The Proliferation of Political Fashion

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Get ready for the hot new thing in the fashion world. No, it’s not another Zara dress that directly contributes to climate change and pseudo-slave labour. Instead, it is a collection that symbolises, compromises and contributes to a more ethical future and even includes, to the groan of some and joy of others, a sharp political message. 

Introducing Brother Vellies’ new collaboration with trainer brand Keds and non-profit organization ‘When We All Vote’.

The latter is a celebrity-fuelled drive, backed and co-founded by names including Michelle Obama, Tom Hanks and Lin-Manuel Miranda, which intends to increase political participation in elections and, in particular, close the race and age voting gap. 

The collection compromises of a pair of white crew socks emblazoned with the blue and red stripes of the USA – how could they survive without – and a bold ‘VOTE’ logo; second comes the sneakers, simple canvas pull-ons with a black pen addition of ‘When We All Vote’, each line handwritten by Brother Vellies’ founder Aurora James.

The brand sidesteps the traditionally ethics-washing and hypocrisy of fast fashion brands – reaping the profits of Black History Month and Pride with powerful graphic T-shirts while dodging significant confrontation of their own tacit support of racist and LGBT+ practices – by taking the revolutionary step to follow through on their promotional activity. All proceeds from the collection’s $95 sneakers and $5 from the $35 pair of socks are donated to When We All Vote.  

Before the 2018 midterms, When We All Vote organized 2,500 local voter registration events across the country, engaged 200 million Americans online about the importance of voting and texted nearly four million voters the resources to register and vote. Voter turnout reached the highest of any midterm election in a century. 

However, even this historic peak reached only 49.3 per cent – less than half the population – while even in the dramatic and especially consequential field of Presidential elections, turnout has averaged around a disappointing 57 per cent throughout the past few decades. The USA is probably the most constitutionally-boastful country in the world; we are all familiar with the white people who crow, throw and chant their freedom and various amendments like superiority volleyball across social media and Fox News. Nevertheless, the average update of American’s basic right as a democratic citizen pales in comparison to most established democracies. It is a problem and, to an even greater extent, a sign of a problem.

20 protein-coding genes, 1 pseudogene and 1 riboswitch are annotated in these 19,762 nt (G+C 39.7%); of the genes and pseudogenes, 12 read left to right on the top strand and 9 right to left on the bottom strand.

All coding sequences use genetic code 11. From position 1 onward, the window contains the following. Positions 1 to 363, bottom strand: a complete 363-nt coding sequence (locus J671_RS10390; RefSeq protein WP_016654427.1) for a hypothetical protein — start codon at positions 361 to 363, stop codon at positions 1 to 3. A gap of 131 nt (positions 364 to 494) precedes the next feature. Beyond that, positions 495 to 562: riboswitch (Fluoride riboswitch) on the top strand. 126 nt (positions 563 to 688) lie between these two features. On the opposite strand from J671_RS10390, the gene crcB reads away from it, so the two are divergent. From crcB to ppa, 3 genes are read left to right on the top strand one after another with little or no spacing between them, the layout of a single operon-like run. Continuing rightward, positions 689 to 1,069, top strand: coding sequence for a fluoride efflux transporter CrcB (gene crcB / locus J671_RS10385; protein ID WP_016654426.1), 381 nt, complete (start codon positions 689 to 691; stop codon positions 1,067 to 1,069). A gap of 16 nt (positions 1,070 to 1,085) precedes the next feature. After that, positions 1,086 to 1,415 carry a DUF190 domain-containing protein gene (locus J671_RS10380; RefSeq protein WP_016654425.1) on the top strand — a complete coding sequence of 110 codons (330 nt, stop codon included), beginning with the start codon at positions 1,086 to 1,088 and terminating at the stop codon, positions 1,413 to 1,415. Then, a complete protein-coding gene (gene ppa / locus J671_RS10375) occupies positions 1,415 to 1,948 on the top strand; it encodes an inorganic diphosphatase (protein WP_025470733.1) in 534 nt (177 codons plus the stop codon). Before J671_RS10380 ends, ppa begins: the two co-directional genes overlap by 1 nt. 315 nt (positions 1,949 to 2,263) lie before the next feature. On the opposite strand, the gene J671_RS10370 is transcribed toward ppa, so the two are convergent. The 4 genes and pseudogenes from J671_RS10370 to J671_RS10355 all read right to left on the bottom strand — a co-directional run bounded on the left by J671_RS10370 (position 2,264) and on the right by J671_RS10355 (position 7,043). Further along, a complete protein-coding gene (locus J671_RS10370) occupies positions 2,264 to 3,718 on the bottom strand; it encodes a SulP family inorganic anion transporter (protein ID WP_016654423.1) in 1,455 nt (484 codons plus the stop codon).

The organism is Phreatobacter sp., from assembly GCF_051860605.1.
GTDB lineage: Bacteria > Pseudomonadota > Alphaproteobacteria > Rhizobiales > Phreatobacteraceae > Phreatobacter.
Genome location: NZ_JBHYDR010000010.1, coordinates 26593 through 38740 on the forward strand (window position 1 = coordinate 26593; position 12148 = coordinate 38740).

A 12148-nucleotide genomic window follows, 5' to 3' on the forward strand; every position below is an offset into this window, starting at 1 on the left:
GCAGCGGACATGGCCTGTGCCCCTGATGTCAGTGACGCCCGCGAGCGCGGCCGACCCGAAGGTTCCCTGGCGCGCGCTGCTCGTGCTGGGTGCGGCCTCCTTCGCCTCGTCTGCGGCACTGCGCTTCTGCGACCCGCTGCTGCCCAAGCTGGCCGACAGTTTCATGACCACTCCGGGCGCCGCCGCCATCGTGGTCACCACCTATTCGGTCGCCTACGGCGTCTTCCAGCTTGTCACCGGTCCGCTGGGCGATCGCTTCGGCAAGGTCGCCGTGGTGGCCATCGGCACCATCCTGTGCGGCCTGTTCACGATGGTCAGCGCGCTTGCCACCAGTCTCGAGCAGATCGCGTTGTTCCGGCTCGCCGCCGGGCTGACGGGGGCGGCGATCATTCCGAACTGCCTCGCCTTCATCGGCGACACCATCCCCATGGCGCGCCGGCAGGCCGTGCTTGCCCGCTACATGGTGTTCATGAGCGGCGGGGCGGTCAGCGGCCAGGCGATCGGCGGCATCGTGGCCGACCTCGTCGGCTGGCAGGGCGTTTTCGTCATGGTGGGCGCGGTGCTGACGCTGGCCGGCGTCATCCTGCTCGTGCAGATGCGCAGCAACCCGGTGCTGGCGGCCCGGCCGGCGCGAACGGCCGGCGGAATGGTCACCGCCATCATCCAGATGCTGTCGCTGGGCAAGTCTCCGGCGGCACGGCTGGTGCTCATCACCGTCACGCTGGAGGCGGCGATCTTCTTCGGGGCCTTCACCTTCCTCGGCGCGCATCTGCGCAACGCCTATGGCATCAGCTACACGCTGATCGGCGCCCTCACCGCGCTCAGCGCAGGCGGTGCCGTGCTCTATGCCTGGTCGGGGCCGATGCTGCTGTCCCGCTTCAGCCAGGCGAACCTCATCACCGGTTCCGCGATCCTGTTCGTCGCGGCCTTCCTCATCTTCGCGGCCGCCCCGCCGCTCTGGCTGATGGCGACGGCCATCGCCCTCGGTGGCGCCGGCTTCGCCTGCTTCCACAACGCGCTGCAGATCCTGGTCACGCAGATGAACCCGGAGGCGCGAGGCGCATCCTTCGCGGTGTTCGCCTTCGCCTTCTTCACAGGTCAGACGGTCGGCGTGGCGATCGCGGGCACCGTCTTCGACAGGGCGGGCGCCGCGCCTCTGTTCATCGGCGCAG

Turnout has averaged around a disappointing 57% throughout the past few decades

Therein lies the issue with the simplicity of the messages emblazoned on these socks and trainers, asking the population to simply ‘VOTE’; the historical and political success of this action is as simple as the spits of ‘just be yourself’ seen on most graphic tees. It is not that easy. 

In Michelle Obama’s documentary ‘Becoming’, accompanying her best-selling book, she explained the painfulness of leaving the White House and complained of the low turnout of African-American people in particular: “It was almost like a slap in the face… people think this is a game”.

Perhaps voting is like a game. In any case, the odds are firmly stacked in favor of the house: the establishment figures who have for centuries attempted to manipulate the political system to maintain their position at the top of the status quo. Voting is a key element of this manipulation: the powerful can use their governmental, social and lobbying might to reduce the impact of the vote of the people they dislike while extolling the ability of ordinary Americans to voice their opinion at the polling booths, a background element of the failing American dream. “Why are you complaining? You can vote, can’t you?”.  

Gerrymandering of electoral boundaries, restrictions on casting ballots, impositions of stricter voter ID laws, purges of voter rolls, closing of polling places in more predominantly non-white areas and disenfranchisement of a disproportionately African-American prison population… These are all well-known tactics to repress the vote of people of colour. Since Shelby County v. Holder in 2013, which partially repealed the prohibition of racial discrimination in voting enacted through the 1965 Voting Rights Act, such discriminatory and mostly intentional manipulation has been allowed to occur with even slighter oversight. This sword is double-edged: not only are people of colour disadvantaged from voting, but their reduced statistical turnout can be used to propagate the slave-owning narrative of racial laziness and apathy. 

These socks are great. Comfy, stylish and for a great cause. However, it’s important to remember that the act and impact of voting are not as simple as turning up to a polling place and counting ballots. Especially in the time of a global pandemic, the act of voting can encompass a choice between risking one’s life and fulfilling one’s democratic duty; in an unsurprising turn of events given centuries of societal inequality, people of colour are more affected by Covid-19 too. Delegating responsibility and blame towards those who don’t vote and particularly people of colour is unhelpful, misleading and ahistorical. As always, larger structures of injustice and disadvantage should be our primary focus for change.

Image: @element5digital via Unsplash

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